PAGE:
“No man qualifies as a statesman who is entirely ignorant of the problems of wheat.” Socrates
Socrates was right: The Roman Empire needed a steady supply of wheat to flourish. Grain made into bread was the most critical element in the Roman diet, and the city required between 150,000 and 250,000 tonnes per year to feed its population. Rome imported most of its grain supplies and distributed a ‘dole’ of subsidised or free grain, and later bread, to about 200,000 less well-off residents, about a fifth of its population.
The Romans initially imported wheat from Sicily and Sardinia but later centred production on Carthage’s ancient city, in present-day Tunisia. In the second century BCE, the Emperor settled 6,000 colonists near Carthage, giving them about 25 hectares to grow grain. Later, when Egypt became part of the Roman Empire, the country became its primary supply source.
The Romans shipped the grain by barge to Alexandria, where they inspected it for quality and loaded it on ships for Rome. They transported it into sacks, rather than carrying it loose in the holds; ships transported an average of 350 tonnes, although some had as much as 1,500 tonnes. The ships were sail driven, unlike the Roman warships propelled by oarsmen. Sailing times from Italy to Alexandria in Egypt might be as brief as 14 days, but returning to Rome would have taken as long as 70 days as the winds were adverse.
Centuries later, Britain depended on wheat imports from its empire to feed itself and encouraged wheat cultivation in Australia and Canada.
In 1846, the UK abolished the Corn Laws, a system of tariffs and other trade restrictions on imported food and grain introduced in 1815. (Remember, at that time the word ‘corn’ referred to all cereal grains, such as wheat and barley.) The government had introduced the laws to keep grain prices high and protect domestic farmers and (particularly) landowners.
The repeal of the Corn Laws was a decisive moment in British economic history. Their repeal lowered food prices, encouraged increased agricultural productivity, and freed up surplus labour to drive Britain’s industrialisation.
But the repeal didn’t just change England. As Dan Morgan wrote in Merchants of Grain,
“Parliament, with its stroke of repeal, …changed the world. Repeal of the protectionist system had opened England to the wheat of all the world, created incentives for the settlement of vast territories across the oceans, and established the conditions for modern international trade, with the new sea routes and modern trading empires.”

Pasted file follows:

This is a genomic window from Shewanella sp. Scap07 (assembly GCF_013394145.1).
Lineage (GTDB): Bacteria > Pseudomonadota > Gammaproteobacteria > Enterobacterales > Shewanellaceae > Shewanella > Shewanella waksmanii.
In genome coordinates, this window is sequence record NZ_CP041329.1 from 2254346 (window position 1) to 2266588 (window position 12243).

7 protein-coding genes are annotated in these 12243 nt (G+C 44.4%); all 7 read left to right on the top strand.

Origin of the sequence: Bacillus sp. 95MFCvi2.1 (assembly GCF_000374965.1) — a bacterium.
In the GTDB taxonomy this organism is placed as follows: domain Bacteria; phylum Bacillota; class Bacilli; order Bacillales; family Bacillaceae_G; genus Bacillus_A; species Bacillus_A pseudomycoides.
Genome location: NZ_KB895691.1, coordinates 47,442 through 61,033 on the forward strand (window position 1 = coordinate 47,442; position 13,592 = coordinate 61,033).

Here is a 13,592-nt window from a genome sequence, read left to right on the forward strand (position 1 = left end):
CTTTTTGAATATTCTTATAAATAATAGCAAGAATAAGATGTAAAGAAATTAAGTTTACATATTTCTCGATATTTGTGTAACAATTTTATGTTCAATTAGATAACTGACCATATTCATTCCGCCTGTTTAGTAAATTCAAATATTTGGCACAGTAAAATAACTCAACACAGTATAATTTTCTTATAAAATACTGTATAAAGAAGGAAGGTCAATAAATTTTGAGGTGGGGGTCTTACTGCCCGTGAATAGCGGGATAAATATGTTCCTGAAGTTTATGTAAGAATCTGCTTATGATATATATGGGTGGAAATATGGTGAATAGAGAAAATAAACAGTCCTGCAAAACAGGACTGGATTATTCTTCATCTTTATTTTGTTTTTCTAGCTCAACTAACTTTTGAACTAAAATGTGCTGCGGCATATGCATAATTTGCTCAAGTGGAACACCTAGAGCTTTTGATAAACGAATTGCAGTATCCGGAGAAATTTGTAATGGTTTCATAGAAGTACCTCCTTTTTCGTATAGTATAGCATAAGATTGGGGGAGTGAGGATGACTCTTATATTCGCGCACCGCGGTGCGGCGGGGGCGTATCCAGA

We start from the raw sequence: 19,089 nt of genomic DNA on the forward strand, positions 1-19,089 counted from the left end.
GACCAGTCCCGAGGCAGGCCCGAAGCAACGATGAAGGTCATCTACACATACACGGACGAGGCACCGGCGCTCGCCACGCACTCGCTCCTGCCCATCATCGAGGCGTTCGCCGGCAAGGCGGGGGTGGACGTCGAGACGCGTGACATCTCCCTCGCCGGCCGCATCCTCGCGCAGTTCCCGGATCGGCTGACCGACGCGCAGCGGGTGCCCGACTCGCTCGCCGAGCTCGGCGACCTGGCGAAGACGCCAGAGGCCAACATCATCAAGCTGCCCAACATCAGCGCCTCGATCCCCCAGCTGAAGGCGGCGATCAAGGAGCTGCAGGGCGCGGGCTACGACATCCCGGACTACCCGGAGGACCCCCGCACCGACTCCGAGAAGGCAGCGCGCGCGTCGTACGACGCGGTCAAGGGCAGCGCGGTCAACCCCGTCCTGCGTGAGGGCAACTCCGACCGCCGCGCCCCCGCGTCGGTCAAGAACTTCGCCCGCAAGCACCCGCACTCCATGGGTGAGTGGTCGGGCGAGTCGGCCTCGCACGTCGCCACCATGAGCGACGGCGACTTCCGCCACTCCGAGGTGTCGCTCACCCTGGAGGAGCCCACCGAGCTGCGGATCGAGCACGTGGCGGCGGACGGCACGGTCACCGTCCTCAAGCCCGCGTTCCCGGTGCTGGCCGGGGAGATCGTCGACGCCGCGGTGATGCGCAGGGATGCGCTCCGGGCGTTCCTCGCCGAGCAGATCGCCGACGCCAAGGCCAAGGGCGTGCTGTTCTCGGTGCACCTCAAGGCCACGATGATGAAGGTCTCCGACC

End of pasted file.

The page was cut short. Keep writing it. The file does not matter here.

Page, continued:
The pressure of cheap imports drove a steep decline in British domestic wheat production. At the same time, food became more affordable. Between 1840 and 1880, the cost of bread fell by half. By the end of the 19th century, Britain was importing 5 million tonnes of wheat per year, about 20 per cent of which came from Britain’s colonies: Australia (150,000 mt), India (300,000 mt) and Canada (450,000 mt).
On the other side of the Atlantic, early setters were dependent on imported flour from Europe, most often England, until they could produce wheat independently. Though corn saved the early settlements, many settlers didn’t like it. They baked a bread called ‘thirds’ which they added to the imported wheat flour: one-third wheat flour, one-third rye, and one-third cornmeal.
By the 1740s, the US was exporting wheat to England from the northern fields of New York, New Jersey, and Pennsylvania. The US grew in importance as a wheat exporter after the American Revolution when the great migration into North America’s heartlands, along with the railroads, opened up new areas for farming.
Europe desperately needed this production, notably when their harvests failed in 1790 and 1807, and later, in 1860–1862. The Napoleonic wars (1803 to 1815) and World Wars I and II also led to spikes in wheat imports.
Wheat not only fed Europe during our numerous wars, but it also provoked conflicts. Writing in The Silk Roads: A New History of the World, the British historian Peter Frankopan argues that the Nazis invaded Russia for its wheat. Paul Joseph Goebbels, Hitler’s Minister of Propaganda, wrote that the Nazis opened the Russian front for ‘grain and bread’, to capture ‘the vast fields of the east (which) sway with golden wheat, enough to nourish our people and all of Europe’.
We will never know, but some argue if the Nazis had never made that dash for Russian wheat—if they had never invaded the Soviet Union—they could have won the Second World War. Is it possible that we all owe our freedom to wheat?
© Commodity Conversations ® 2021
To continue reading, please click on this link for the third part of this blog.